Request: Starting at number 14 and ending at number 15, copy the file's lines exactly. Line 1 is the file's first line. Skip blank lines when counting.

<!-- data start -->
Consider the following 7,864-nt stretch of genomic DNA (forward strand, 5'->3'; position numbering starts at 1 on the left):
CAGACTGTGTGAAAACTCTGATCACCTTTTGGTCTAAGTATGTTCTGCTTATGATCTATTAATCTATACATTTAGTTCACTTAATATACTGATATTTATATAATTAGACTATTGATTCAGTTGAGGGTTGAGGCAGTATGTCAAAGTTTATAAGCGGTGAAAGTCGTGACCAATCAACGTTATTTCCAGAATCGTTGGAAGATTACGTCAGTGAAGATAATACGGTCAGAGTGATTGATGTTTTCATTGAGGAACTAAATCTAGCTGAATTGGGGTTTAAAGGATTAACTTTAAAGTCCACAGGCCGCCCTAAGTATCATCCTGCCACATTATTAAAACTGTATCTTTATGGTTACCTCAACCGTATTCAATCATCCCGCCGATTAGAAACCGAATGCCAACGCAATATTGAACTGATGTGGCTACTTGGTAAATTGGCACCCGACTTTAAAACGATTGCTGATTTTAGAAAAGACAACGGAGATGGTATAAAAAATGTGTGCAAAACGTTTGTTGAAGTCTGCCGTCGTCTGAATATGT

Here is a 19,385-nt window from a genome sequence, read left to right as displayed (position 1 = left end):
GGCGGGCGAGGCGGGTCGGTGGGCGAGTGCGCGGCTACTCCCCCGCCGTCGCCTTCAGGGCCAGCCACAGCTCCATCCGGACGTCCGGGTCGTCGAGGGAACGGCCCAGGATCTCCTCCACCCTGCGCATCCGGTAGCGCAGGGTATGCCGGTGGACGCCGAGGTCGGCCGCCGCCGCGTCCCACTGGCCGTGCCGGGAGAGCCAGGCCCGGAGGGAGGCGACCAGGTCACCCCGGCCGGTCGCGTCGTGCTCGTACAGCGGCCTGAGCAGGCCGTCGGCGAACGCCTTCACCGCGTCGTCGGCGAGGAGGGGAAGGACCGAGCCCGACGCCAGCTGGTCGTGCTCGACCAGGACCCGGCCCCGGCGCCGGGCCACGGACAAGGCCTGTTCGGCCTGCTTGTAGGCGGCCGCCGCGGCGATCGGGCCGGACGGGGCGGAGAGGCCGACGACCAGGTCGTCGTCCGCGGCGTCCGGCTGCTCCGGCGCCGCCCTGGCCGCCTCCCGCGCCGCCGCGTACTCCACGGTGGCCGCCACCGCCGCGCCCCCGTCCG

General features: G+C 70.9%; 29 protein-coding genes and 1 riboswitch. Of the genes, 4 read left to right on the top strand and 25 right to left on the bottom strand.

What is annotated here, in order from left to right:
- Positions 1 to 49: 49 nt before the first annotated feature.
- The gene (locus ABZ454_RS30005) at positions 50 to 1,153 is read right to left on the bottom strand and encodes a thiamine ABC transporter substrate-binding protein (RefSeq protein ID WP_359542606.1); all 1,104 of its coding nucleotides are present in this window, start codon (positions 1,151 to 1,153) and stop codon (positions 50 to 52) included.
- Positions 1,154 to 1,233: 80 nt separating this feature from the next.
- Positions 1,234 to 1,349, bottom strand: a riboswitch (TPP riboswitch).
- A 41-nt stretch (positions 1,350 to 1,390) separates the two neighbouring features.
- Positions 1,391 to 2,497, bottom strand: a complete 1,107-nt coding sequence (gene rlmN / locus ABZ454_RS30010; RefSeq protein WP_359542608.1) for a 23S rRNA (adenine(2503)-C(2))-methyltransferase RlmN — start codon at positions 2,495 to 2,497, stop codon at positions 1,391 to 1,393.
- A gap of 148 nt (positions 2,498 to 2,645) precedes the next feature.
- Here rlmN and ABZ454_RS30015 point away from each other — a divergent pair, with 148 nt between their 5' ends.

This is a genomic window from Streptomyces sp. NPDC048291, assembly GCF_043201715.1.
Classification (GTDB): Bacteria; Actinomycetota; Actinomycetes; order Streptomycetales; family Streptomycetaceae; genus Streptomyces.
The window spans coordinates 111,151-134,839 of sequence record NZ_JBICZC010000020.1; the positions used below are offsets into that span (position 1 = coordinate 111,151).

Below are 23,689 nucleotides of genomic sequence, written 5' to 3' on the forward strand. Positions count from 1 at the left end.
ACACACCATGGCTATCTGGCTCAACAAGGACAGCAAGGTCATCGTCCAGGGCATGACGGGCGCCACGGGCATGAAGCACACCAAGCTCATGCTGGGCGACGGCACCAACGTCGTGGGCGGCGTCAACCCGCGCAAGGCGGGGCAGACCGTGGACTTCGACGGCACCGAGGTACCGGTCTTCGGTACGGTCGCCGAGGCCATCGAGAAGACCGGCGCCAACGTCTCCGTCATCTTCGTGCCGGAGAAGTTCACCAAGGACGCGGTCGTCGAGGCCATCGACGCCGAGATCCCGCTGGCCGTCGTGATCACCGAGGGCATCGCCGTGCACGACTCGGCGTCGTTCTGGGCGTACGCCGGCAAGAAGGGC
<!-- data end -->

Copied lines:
- Here rlmN and ABZ454_RS30015 point away from each other — a divergent pair, with 148 nt between their 5' ends.

This is a genomic window from Streptomyces sp. NPDC048291, assembly GCF_043201715.1.